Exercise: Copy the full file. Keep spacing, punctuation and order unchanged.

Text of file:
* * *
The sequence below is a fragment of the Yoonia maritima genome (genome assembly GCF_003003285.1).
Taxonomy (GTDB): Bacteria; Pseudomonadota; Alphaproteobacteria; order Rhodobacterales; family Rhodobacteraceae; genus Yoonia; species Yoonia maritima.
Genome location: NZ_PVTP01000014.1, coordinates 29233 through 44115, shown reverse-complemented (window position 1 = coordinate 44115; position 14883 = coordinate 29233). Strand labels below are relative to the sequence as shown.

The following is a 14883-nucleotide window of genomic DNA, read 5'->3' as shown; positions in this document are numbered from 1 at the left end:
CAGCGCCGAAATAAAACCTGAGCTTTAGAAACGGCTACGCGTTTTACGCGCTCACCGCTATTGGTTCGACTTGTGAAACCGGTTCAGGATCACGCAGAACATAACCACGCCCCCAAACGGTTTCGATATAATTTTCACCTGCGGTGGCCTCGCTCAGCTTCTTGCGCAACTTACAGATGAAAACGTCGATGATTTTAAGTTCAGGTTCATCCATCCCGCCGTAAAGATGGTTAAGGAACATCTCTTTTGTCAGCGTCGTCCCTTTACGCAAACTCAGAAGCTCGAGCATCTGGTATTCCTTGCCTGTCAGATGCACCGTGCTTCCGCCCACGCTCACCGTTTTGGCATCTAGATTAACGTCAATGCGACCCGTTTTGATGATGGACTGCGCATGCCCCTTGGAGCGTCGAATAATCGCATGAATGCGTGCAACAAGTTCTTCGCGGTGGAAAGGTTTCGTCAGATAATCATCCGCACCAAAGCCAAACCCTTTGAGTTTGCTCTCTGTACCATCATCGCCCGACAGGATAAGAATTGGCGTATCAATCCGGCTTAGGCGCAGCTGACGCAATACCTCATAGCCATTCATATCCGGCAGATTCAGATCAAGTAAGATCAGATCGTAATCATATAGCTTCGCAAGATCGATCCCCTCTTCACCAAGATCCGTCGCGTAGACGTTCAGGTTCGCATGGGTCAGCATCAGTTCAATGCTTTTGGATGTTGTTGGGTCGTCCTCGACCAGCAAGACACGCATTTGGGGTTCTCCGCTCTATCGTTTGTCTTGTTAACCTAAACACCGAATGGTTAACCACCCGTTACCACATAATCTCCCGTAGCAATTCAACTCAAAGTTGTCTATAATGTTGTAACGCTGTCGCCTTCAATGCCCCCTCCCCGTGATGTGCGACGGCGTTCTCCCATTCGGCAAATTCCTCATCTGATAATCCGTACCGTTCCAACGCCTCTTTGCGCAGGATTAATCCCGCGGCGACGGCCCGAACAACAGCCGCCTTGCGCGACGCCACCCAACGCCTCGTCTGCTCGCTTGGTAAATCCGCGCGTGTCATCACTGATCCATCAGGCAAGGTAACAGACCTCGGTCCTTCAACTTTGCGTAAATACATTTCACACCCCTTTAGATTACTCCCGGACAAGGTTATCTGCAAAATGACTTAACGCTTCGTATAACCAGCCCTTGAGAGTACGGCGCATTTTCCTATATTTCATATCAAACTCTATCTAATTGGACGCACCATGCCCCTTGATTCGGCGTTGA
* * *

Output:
The sequence below is a fragment of the Yoonia maritima genome (genome assembly GCF_003003285.1).
Taxonomy (GTDB): Bacteria; Pseudomonadota; Alphaproteobacteria; order Rhodobacterales; family Rhodobacteraceae; genus Yoonia; species Yoonia maritima.
Genome location: NZ_PVTP01000014.1, coordinates 29233 through 44115, shown reverse-complemented (window position 1 = coordinate 44115; position 14883 = coordinate 29233). Strand labels below are relative to the sequence as shown.

The following is a 14883-nucleotide window of genomic DNA, read 5'->3' as shown; positions in this document are numbered from 1 at the left end:
CAGCGCCGAAATAAAACCTGAGCTTTAGAAACGGCTACGCGTTTTACGCGCTCACCGCTATTGGTTCGACTTGTGAAACCGGTTCAGGATCACGCAGAACATAACCACGCCCCCAAACGGTTTCGATATAATTTTCACCTGCGGTGGCCTCGCTCAGCTTCTTGCGCAACTTACAGATGAAAACGTCGATGATTTTAAGTTCAGGTTCATCCATCCCGCCGTAAAGATGGTTAAGGAACATCTCTTTTGTCAGCGTCGTCCCTTTACGCAAACTCAGAAGCTCGAGCATCTGGTATTCCTTGCCTGTCAGATGCACCGTGCTTCCGCCCACGCTCACCGTTTTGGCATCTAGATTAACGTCAATGCGACCCGTTTTGATGATGGACTGCGCATGCCCCTTGGAGCGTCGAATAATCGCATGAATGCGTGCAACAAGTTCTTCGCGGTGGAAAGGTTTCGTCAGATAATCATCCGCACCAAAGCCAAACCCTTTGAGTTTGCTCTCTGTACCATCATCGCCCGACAGGATAAGAATTGGCGTATCAATCCGGCTTAGGCGCAGCTGACGCAATACCTCATAGCCATTCATATCCGGCAGATTCAGATCAAGTAAGATCAGATCGTAATCATATAGCTTCGCAAGATCGATCCCCTCTTCACCAAGATCCGTCGCGTAGACGTTCAGGTTCGCATGGGTCAGCATCAGTTCAATGCTTTTGGATGTTGTTGGGTCGTCCTCGACCAGCAAGACACGCATTTGGGGTTCTCCGCTCTATCGTTTGTCTTGTTAACCTAAACACCGAATGGTTAACCACCCGTTACCACATAATCTCCCGTAGCAATTCAACTCAAAGTTGTCTATAATGTTGTAACGCTGTCGCCTTCAATGCCCCCTCCCCGTGATGTGCGACGGCGTTCTCCCATTCGGCAAATTCCTCATCTGATAATCCGTACCGTTCCAACGCCTCTTTGCGCAGGATTAATCCCGCGGCGACGGCCCGAACAACAGCCGCCTTGCGCGACGCCACCCAACGCCTCGTCTGCTCGCTTGGTAAATCCGCGCGTGTCATCACTGATCCATCAGGCAAGGTAACAGACCTCGGTCCTTCAACTTTGCGTAAATACATTTCACACCCCTTTAGATTACTCCCGGACAAGGTTATCTGCAAAATGACTTAACGCTTCGTATAACCAGCCCTTGAGAGTACGGCGCATTTTCCTATATTTCATATCAAACTCTATCTAATTGGACGCACCATGCCCCTTGATTCGGCGTTGA